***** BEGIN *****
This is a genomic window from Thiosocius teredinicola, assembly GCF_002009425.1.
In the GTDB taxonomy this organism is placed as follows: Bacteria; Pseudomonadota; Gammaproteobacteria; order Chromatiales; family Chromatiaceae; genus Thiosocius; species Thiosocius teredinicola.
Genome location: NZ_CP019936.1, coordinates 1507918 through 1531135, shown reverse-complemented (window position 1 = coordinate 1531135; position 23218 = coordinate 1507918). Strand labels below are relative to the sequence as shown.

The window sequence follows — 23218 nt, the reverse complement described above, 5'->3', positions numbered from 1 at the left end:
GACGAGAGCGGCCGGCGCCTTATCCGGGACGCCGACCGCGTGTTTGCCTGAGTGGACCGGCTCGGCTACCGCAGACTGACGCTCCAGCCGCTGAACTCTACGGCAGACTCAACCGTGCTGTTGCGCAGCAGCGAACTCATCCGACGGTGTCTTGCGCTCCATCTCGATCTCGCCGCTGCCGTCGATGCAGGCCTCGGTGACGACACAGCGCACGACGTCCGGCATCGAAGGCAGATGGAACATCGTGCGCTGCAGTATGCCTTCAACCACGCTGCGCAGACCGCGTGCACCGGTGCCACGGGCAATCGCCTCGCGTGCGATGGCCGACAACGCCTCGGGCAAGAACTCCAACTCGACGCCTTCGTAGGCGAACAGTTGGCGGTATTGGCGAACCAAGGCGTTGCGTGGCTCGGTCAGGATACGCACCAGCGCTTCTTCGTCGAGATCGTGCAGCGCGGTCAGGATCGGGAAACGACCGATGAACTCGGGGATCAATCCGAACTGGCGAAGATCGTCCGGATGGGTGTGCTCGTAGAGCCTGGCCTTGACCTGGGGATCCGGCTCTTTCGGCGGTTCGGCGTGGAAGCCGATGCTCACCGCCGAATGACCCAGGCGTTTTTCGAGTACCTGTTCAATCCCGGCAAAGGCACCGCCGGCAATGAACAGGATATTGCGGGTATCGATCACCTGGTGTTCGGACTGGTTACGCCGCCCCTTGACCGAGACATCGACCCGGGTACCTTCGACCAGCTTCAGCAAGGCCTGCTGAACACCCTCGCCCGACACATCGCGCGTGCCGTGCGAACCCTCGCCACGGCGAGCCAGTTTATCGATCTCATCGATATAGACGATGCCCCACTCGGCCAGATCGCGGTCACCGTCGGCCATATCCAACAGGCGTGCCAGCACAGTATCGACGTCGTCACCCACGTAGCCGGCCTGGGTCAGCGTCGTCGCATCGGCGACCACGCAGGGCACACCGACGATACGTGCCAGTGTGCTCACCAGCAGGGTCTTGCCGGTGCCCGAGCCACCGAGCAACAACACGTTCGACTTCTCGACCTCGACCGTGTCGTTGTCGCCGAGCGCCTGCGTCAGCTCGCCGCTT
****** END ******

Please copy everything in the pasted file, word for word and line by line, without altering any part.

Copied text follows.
This is a genomic window from Thiosocius teredinicola, assembly GCF_002009425.1.
In the GTDB taxonomy this organism is placed as follows: Bacteria; Pseudomonadota; Gammaproteobacteria; order Chromatiales; family Chromatiaceae; genus Thiosocius; species Thiosocius teredinicola.
Genome location: NZ_CP019936.1, coordinates 1507918 through 1531135, shown reverse-complemented (window position 1 = coordinate 1531135; position 23218 = coordinate 1507918). Strand labels below are relative to the sequence as shown.

The window sequence follows — 23218 nt, the reverse complement described above, 5'->3', positions numbered from 1 at the left end:
GACGAGAGCGGCCGGCGCCTTATCCGGGACGCCGACCGCGTGTTTGCCTGAGTGGACCGGCTCGGCTACCGCAGACTGACGCTCCAGCCGCTGAACTCTACGGCAGACTCAACCGTGCTGTTGCGCAGCAGCGAACTCATCCGACGGTGTCTTGCGCTCCATCTCGATCTCGCCGCTGCCGTCGATGCAGGCCTCGGTGACGACACAGCGCACGACGTCCGGCATCGAAGGCAGATGGAACATCGTGCGCTGCAGTATGCCTTCAACCACGCTGCGCAGACCGCGTGCACCGGTGCCACGGGCAATCGCCTCGCGTGCGATGGCCGACAACGCCTCGGGCAAGAACTCCAACTCGACGCCTTCGTAGGCGAACAGTTGGCGGTATTGGCGAACCAAGGCGTTGCGTGGCTCGGTCAGGATACGCACCAGCGCTTCTTCGTCGAGATCGTGCAGCGCGGTCAGGATCGGGAAACGACCGATGAACTCGGGGATCAATCCGAACTGGCGAAGATCGTCCGGATGGGTGTGCTCGTAGAGCCTGGCCTTGACCTGGGGATCCGGCTCTTTCGGCGGTTCGGCGTGGAAGCCGATGCTCACCGCCGAATGACCCAGGCGTTTTTCGAGTACCTGTTCAATCCCGGCAAAGGCACCGCCGGCAATGAACAGGATATTGCGGGTATCGATCACCTGGTGTTCGGACTGGTTACGCCGCCCCTTGACCGAGACATCGACCCGGGTACCTTCGACCAGCTTCAGCAAGGCCTGCTGAACACCCTCGCCCGACACATCGCGCGTGCCGTGCGAACCCTCGCCACGGCGAGCCAGTTTATCGATCTCATCGATATAGACGATGCCCCACTCGGCCAGATCGCGGTCACCGTCGGCCATATCCAACAGGCGTGCCAGCACAGTATCGACGTCGTCACCCACGTAGCCGGCCTGGGTCAGCGTCGTCGCATCGGCGACCACGCAGGGCACACCGACGATACGTGCCAGTGTGCTCACCAGCAGGGTCTTGCCGGTGCCCGAGCCACCGAGCAACAACACGTTCGACTTCTCGACCTCGACCGTGTCGTTGTCGCCGAGCGCCTGCGTCAGCTCGCCGCTT